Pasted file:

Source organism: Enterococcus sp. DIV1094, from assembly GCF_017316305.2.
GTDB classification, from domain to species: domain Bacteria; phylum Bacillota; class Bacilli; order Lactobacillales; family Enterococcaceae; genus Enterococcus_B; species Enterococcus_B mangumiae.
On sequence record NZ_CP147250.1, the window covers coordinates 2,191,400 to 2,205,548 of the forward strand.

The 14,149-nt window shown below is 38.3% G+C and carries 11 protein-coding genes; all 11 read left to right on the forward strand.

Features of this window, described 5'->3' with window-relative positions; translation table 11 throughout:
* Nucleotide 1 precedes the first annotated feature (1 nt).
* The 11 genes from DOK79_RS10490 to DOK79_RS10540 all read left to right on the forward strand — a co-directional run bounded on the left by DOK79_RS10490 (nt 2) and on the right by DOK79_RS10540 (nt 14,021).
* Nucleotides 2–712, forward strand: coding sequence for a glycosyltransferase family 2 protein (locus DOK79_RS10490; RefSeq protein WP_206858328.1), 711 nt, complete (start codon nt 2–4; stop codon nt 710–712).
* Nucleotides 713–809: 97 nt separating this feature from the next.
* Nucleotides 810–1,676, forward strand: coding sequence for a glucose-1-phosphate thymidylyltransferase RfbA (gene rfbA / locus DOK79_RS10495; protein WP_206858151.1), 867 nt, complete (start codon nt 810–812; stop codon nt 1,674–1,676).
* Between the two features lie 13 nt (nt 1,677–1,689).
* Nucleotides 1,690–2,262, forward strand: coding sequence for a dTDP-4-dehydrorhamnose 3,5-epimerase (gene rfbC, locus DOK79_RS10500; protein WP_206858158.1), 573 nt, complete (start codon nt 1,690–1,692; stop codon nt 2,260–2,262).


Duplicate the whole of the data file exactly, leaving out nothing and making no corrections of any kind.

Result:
Source organism: Enterococcus sp. DIV1094, from assembly GCF_017316305.2.
GTDB classification, from domain to species: domain Bacteria; phylum Bacillota; class Bacilli; order Lactobacillales; family Enterococcaceae; genus Enterococcus_B; species Enterococcus_B mangumiae.
On sequence record NZ_CP147250.1, the window covers coordinates 2,191,400 to 2,205,548 of the forward strand.

The 14,149-nt window shown below is 38.3% G+C and carries 11 protein-coding genes; all 11 read left to right on the forward strand.

Features of this window, described 5'->3' with window-relative positions; translation table 11 throughout:
* Nucleotide 1 precedes the first annotated feature (1 nt).
* The 11 genes from DOK79_RS10490 to DOK79_RS10540 all read left to right on the forward strand — a co-directional run bounded on the left by DOK79_RS10490 (nt 2) and on the right by DOK79_RS10540 (nt 14,021).
* Nucleotides 2–712, forward strand: coding sequence for a glycosyltransferase family 2 protein (locus DOK79_RS10490; RefSeq protein WP_206858328.1), 711 nt, complete (start codon nt 2–4; stop codon nt 710–712).
* Nucleotides 713–809: 97 nt separating this feature from the next.
* Nucleotides 810–1,676, forward strand: coding sequence for a glucose-1-phosphate thymidylyltransferase RfbA (gene rfbA / locus DOK79_RS10495; protein WP_206858151.1), 867 nt, complete (start codon nt 810–812; stop codon nt 1,674–1,676).
* Between the two features lie 13 nt (nt 1,677–1,689).
* Nucleotides 1,690–2,262, forward strand: coding sequence for a dTDP-4-dehydrorhamnose 3,5-epimerase (gene rfbC, locus DOK79_RS10500; protein WP_206858158.1), 573 nt, complete (start codon nt 1,690–1,692; stop codon nt 2,260–2,262).